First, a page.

Steeple Claydon Fireworks
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If you are reading this there are possibly two reasons that you are doing so:
1 – You are curious about fireworks and their safe operation
2 – You stumbled on this subject by mistake (and will probably leave the site)

The above two statements are in reality not that much different to Firework Safety. Some people take safety very seriously, as we do, and some people stumble across safety and tend to pass it by without considering the outcome. As a display team we have to consider many aspects of safety, not only that of ourselves but more importantly the viewing public. More of this later.

If you read the history of our fireworks displays you will, I hope, come to the conclusion that our displays have become bigger and hopefully better as time has passed. Along with this trend, safety runs parallel, and as the displays get bigger and more complicated then the risk factor also increases, thus it is extremely important to be safe at all times.

Fireworks have been around for thousands of years and the risks attached to them have always been there. Over the years there have been many accidents, ranging from minor burns to some really nasty accidents involving loss of sight, limbs etc. To lessen the accident rate it has become obvious that many Councils advocate public displays (but have yet to ban private use of fireworks – although no doubt this will happen at some point in the future). There is a very sound reason for this. Those that put on the displays are trained in both safety and usage of display fireworks, those that have displays in their back garden are unlikely to have had any formal safety training at all.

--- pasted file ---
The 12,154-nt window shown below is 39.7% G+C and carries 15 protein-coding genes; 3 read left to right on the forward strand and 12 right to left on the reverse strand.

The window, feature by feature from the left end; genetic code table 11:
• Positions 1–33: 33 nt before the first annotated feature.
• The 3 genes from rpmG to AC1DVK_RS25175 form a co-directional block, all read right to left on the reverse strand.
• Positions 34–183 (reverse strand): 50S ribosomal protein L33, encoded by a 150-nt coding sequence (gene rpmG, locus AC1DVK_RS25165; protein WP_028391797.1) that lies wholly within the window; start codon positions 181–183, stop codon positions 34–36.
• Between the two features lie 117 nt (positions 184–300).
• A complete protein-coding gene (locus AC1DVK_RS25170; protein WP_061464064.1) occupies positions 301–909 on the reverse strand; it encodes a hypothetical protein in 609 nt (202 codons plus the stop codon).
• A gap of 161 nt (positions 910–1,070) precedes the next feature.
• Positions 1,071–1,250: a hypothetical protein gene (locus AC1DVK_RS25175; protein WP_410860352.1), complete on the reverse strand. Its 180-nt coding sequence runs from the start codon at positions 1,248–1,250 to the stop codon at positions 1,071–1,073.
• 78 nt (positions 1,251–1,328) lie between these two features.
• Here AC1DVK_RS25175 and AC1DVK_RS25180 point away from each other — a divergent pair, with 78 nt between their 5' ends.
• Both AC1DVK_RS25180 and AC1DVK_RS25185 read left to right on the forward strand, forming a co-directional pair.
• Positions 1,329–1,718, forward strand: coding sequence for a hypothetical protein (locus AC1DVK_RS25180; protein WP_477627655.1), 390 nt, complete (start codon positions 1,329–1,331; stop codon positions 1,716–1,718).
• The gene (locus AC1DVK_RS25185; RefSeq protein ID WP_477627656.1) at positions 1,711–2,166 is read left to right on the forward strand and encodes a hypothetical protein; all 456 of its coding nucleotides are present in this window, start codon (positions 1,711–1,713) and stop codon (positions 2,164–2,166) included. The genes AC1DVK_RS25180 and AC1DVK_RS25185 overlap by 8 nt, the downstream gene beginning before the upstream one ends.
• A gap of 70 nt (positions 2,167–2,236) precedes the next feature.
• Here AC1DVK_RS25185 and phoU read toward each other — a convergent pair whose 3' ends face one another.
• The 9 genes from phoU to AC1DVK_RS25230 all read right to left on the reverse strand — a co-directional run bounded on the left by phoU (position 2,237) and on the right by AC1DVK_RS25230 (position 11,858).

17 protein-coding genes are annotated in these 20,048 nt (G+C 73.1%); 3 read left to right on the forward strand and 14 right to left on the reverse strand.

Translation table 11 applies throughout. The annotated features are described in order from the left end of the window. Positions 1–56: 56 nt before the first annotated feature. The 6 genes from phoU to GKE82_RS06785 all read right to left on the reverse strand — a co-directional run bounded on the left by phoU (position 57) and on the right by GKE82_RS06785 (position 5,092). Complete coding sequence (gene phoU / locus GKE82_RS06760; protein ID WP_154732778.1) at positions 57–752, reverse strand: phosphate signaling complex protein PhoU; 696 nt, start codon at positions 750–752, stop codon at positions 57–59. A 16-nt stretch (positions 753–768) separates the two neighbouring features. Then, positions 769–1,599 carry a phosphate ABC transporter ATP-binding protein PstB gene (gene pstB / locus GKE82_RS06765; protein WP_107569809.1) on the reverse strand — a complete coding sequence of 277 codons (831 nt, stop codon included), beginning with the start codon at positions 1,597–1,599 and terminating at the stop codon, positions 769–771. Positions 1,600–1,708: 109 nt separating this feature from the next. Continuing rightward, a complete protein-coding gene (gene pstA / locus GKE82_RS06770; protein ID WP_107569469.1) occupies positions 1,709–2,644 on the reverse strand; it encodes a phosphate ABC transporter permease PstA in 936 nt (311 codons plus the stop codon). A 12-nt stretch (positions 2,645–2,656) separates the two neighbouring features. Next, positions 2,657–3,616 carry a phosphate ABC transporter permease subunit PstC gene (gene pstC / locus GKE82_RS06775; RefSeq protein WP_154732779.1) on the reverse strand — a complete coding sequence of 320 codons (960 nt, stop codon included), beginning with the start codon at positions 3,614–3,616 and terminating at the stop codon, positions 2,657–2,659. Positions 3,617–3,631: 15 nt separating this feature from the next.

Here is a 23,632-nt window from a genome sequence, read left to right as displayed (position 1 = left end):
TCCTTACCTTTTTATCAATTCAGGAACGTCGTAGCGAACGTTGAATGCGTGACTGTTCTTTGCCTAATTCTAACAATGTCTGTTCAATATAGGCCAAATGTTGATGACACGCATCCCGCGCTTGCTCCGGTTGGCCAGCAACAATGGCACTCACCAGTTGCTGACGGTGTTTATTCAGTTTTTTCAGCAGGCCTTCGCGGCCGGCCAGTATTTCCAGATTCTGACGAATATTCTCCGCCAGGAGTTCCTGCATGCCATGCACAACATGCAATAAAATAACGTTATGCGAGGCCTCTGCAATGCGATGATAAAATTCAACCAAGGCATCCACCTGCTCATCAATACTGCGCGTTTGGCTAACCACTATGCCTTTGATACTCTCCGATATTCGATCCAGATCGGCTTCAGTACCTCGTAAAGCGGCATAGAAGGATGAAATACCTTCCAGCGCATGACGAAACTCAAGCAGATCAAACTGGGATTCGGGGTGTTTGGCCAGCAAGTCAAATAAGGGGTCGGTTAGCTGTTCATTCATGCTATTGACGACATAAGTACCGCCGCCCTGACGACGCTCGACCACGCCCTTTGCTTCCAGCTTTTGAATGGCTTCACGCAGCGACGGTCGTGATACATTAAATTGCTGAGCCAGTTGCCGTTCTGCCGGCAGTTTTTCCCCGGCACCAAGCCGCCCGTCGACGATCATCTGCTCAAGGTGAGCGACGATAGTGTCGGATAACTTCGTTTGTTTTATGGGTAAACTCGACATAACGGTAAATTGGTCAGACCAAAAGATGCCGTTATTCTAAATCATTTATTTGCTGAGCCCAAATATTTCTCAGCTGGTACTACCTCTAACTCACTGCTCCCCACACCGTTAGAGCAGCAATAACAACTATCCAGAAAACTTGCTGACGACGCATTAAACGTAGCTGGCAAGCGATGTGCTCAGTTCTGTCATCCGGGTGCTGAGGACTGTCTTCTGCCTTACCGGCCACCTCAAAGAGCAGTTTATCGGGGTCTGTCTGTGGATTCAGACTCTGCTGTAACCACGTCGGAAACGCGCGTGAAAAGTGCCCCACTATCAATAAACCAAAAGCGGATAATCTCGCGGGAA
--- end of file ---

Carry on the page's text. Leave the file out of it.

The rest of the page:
It is also true to say that due to some more recent fatal accidents involving fireworks the Government introduced restrictions on certain types of display fireworks and their use. For those of you that are interested, firework safety was debated in the House of Commons on Wednesday 20th November 1996, and whilst there was a lot of hype, highly charged and emotional discussions regarding the usage of display fireworks, their conclusion was: basically any one wishing to fire display fireworks can only do so with proper training and proper insurance coverage with a limiting factor that ‘shells’ can only be fired by professional display teams (we are classed as ‘professional’) Should you wish to read this debate it is available from me or

So, how do we instigate a safe firework display for Steeple Claydon.
The first thing we consider is the fact that whilst the display fireworks are usually very pretty, possibly loud and quite spectacular, it cannot be ignored that the basic firework formula is that of gunpowder in its various guises. I think it can be safely stated that most of us understand what gunpowder is and its devastating affects if used in an uncontrolled way. What we aim to do in our displays is to give the spectator a fine display in as controlled environment as can be, thus ensuring our own safety as well as that of the crowd.
When we look at fireworks such as ‘shells’ and ‘mines’ we have to asses the risk in two ways.
1: What happens if the firework fails to go off, or if it fails to fire correctly?
2: Should a failure occur how we minimize the risk?

In answer to the first point, we will always assume that the firework will fail; we then look at the possible reasons (bad fusing, a badly made firework or bad sitting).